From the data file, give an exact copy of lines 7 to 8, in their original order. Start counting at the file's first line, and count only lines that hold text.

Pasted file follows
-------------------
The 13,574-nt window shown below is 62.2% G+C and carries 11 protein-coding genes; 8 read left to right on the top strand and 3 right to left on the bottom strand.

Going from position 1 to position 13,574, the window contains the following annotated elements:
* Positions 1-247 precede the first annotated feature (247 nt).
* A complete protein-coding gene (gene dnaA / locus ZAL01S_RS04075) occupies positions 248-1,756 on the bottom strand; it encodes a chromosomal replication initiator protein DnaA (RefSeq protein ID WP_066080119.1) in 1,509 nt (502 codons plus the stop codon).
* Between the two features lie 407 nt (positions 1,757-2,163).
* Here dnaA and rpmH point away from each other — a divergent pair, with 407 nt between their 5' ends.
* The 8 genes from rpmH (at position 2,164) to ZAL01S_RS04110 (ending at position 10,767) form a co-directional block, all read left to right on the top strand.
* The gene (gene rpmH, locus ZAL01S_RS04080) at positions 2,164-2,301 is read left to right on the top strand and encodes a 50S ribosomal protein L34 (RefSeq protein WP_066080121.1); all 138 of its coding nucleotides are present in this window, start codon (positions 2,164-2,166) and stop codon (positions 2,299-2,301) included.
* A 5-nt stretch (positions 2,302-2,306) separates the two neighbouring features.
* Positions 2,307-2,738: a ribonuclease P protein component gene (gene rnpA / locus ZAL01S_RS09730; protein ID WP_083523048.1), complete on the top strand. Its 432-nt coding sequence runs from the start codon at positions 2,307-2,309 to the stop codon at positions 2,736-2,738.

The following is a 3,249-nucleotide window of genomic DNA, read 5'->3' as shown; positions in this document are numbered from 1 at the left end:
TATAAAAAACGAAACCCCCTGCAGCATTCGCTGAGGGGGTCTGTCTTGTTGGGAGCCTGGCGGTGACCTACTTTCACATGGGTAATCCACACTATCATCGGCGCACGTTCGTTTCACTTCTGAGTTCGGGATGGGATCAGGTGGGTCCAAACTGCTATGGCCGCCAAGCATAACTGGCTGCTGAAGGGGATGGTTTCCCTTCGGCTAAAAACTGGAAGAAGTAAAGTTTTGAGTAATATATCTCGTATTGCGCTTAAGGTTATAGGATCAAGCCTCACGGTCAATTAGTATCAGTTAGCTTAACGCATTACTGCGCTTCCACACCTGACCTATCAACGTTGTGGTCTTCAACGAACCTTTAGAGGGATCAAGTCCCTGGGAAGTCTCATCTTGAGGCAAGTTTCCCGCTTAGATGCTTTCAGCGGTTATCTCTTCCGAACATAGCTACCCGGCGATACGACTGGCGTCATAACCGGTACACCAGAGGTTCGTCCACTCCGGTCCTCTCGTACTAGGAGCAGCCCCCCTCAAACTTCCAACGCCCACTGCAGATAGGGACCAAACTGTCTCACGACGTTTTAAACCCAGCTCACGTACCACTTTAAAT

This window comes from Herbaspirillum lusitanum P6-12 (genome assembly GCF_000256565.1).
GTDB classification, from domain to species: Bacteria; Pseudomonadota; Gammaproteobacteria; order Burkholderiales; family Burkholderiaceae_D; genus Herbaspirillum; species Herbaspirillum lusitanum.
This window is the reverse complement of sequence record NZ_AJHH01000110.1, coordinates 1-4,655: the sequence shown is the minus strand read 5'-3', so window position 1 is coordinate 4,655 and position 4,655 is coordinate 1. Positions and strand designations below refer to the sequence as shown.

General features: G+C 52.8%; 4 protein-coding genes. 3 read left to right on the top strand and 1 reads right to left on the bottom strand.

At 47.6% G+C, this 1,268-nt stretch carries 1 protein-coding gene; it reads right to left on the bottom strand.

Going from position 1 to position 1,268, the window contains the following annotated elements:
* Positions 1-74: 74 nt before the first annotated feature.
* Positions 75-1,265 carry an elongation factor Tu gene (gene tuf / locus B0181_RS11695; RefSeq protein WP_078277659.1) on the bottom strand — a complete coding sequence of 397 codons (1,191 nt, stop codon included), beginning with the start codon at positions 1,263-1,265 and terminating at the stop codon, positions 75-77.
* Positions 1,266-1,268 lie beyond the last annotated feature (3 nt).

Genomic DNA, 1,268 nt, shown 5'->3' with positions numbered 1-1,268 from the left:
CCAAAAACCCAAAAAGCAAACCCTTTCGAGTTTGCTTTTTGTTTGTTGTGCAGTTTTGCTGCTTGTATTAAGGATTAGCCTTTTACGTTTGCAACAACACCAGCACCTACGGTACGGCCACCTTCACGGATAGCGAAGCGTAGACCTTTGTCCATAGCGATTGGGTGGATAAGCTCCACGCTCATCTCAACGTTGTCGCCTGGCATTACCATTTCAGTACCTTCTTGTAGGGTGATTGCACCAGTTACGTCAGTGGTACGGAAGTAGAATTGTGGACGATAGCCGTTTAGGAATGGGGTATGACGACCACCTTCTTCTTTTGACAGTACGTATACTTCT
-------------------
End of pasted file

* The 8 genes from rpmH (at position 2,164) to ZAL01S_RS04110 (ending at position 10,767) form a co-directional block, all read left to right on the top strand.
* The gene (gene rpmH, locus ZAL01S_RS04080) at positions 2,164-2,301 is read left to right on the top strand and encodes a 50S ribosomal protein L34 (RefSeq protein WP_066080121.1); all 138 of its coding nucleotides are present in this window, start codon (positions 2,164-2,166) and stop codon (positions 2,299-2,301) included.